4 Charged In New York Airport Terror Plot

Russell Defreitas was arraigned in federal court in Brooklyn, New York, Saturday, June 2, 2007. With him are Assistant U.S. Attorney Jeff Knox, left, attorney Andrew Carter, second from right, and U.S. Magistrate Kiyo A. Matsumoto AP/Christine Cornell

Four Muslim men, including a naturalized U.S. citizen and former politician from the South American nation of Guyana, have been charged with conspiring to attack New York's John F. Kennedy International Airport by bombing jet fuel supply tanks and a major fuel pipeline, government officials said Saturday.

U.S. law enforcement officials said various agencies had been watching the group for the past 18 months.

"The devastation that would be caused had this plot succeeded is just unthinkable," said Roslynn Mauskopf, U.S. Attorney for the Eastern District of New York, where the criminal complaint was filed.

The alleged ringleader of the plot, former JFK Airport employee Russell Defreitas, 63, was the only person in U.S. custody. Following his arrest Friday night, Defreitas appeared in Brooklyn federal court Saturday but did not enter a plea. He is scheduled to have a bail hearing next Wednesday.

Two other suspects are in custody in Trinidad. Abdul Kadir, a citizen of Guyana who has served as a member of the Guyanese Parliament and a mayor of the city of Linden, and Kareem Ibrahim, a citizen of Trinidad.

Mauskopf said she expected judicial proceedings to bring them to the U.S. to commence next week.

Kadir was arrested at the Trinidad airport Friday en route to Venezuela, according to U.S. and Trinidad law enforcement officials, and planning to connect to a flight to Iran.

A fourth man charged in the plot, Abdel Nur, a Guyanese citizen, was still at large but believed to be in Trinidad.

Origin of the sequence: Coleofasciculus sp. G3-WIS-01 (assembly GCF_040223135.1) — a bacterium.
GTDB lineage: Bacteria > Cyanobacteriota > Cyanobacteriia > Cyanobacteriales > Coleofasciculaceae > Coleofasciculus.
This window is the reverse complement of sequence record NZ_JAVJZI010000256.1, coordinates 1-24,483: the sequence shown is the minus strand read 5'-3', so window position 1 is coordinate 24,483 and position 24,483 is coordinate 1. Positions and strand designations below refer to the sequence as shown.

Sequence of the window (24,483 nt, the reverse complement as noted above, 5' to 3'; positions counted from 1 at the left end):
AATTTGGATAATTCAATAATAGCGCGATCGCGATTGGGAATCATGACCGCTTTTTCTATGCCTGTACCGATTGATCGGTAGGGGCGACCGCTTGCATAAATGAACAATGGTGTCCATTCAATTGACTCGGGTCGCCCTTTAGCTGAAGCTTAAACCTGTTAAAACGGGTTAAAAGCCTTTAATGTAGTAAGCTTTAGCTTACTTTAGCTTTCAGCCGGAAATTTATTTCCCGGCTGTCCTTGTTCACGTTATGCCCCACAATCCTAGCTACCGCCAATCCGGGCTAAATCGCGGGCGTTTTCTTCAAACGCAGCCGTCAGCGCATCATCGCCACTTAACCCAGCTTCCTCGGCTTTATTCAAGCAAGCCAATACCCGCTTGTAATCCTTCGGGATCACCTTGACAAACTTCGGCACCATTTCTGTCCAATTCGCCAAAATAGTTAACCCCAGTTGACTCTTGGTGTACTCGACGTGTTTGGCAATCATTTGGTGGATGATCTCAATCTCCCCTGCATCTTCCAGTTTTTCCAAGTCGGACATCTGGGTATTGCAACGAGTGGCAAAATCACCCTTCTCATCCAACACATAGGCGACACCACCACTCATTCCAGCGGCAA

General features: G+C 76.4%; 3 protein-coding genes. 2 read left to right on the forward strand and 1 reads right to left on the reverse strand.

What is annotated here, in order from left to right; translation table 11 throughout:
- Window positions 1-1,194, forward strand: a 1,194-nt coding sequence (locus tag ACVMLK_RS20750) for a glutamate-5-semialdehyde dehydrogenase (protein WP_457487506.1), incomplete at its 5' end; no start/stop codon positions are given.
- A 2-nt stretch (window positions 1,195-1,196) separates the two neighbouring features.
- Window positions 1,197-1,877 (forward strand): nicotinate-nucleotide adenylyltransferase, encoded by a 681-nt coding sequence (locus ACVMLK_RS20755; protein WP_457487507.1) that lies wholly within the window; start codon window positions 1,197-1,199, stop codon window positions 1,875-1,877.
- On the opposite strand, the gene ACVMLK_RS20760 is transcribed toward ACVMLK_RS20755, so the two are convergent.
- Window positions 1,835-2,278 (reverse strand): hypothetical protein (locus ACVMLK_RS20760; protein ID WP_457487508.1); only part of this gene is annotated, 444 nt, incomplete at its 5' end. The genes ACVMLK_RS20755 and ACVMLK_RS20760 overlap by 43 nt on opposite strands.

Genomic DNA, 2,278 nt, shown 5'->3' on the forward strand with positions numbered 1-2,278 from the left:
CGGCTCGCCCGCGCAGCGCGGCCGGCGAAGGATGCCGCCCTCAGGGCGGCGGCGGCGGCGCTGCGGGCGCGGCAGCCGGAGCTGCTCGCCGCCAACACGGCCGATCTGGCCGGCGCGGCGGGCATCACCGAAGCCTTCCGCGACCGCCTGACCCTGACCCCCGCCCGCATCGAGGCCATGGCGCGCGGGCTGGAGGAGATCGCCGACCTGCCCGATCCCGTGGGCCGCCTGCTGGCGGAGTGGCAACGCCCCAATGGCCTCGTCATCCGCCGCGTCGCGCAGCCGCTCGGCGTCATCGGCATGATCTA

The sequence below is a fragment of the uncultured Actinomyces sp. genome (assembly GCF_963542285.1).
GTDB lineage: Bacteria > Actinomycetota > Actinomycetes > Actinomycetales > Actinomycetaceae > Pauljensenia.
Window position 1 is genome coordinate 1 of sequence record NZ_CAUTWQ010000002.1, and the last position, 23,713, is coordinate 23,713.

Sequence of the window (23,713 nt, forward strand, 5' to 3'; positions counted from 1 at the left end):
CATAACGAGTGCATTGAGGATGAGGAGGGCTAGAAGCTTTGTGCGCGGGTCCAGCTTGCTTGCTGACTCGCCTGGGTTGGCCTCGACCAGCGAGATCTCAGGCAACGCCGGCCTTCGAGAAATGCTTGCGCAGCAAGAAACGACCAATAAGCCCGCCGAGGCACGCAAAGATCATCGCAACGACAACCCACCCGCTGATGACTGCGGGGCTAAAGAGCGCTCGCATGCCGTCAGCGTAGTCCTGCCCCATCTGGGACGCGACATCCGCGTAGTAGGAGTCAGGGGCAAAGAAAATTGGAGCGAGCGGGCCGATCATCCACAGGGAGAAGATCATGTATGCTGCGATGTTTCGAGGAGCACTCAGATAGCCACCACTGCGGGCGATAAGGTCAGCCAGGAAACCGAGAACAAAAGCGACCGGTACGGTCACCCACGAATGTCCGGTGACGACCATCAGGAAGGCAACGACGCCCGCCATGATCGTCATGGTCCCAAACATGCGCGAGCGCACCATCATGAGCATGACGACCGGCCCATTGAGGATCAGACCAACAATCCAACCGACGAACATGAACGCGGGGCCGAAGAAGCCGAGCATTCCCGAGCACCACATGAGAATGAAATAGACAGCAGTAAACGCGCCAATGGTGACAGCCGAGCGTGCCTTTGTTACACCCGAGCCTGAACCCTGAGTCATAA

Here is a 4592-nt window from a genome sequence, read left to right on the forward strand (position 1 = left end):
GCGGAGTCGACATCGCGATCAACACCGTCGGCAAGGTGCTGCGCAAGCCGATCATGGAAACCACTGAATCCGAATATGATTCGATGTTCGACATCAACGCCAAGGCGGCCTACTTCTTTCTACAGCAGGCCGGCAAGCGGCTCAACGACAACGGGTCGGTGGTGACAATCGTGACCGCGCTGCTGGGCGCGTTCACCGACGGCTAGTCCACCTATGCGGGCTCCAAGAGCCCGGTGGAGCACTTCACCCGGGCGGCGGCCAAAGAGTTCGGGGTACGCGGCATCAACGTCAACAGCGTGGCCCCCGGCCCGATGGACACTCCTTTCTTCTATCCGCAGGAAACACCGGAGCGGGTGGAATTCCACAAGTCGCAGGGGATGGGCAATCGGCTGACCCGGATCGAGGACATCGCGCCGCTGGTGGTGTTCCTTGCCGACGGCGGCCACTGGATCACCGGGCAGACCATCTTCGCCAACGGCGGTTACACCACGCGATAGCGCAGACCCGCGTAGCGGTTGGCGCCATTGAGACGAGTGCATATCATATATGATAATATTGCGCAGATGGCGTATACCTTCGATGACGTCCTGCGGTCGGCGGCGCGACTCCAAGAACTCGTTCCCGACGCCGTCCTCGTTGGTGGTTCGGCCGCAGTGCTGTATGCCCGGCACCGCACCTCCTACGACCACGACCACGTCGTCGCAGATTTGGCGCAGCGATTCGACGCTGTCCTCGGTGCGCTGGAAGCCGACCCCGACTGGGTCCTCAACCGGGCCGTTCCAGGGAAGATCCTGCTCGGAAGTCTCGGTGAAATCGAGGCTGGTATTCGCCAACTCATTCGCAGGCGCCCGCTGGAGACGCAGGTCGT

"The enforcement action that we're announcing today was taken to prevent the terrorist plot from maturing into a terrorist act," said Mark Mershon, FBI Assistant Director in charge of the New York field office. "This is a very determined group that engaged in precise and extensive surveillance."

The surveillance included video allegedly recorded in January of JFK airport by Defretias, as outlined in a 33-page criminal complaint. Conspirators also downloaded maps and images of the airport and surrounding neighborhood from Google Earth, officials said.

The alleged plot was documented and unraveled with the help of a confidential informant, who secretly recorded telephone calls and conversations he had in his car with Defreitos. The informant also purchased the video camera and extolled martyrdom, according to court papers.

"He certainly penetrated the group, but he was not the provocateur," Mershon said.

The informant, who has been working with the government since 2004, is a twice-convicted drug trafficker. His infiltration of the plotters began when he met Defreitas at a Queens mall in last July, six months after the government received information about the potential attackers.

While driving around New York together a month later, Defreitas first brought up the plot, saying there were "brothers who wanted to do something bigger than the World Trade Center," according to the complaint.

Read: U.S. Criminal Complaint

The alleged plot conceived of fuel tank explosions causing economic and symbolic damage to the United States. Defreitas predicted the attack could destroy JFK's air traffic control tower and "the whole of Kennedy," according to the complaint.

"They love the man," Defreitas allegedly said, referring to the former President. "If you hit that, this whole country will be in mourning. It's like you can kill the man twice," he allegedly said in tape recorded conversations.

Officials portrayed Defreitas as motivated as much by anti-Semitism as hatred of the U.S. He told the informant last August that Muslims always "incur the wrath of the world" while Jews "get a pass," according to the complaint.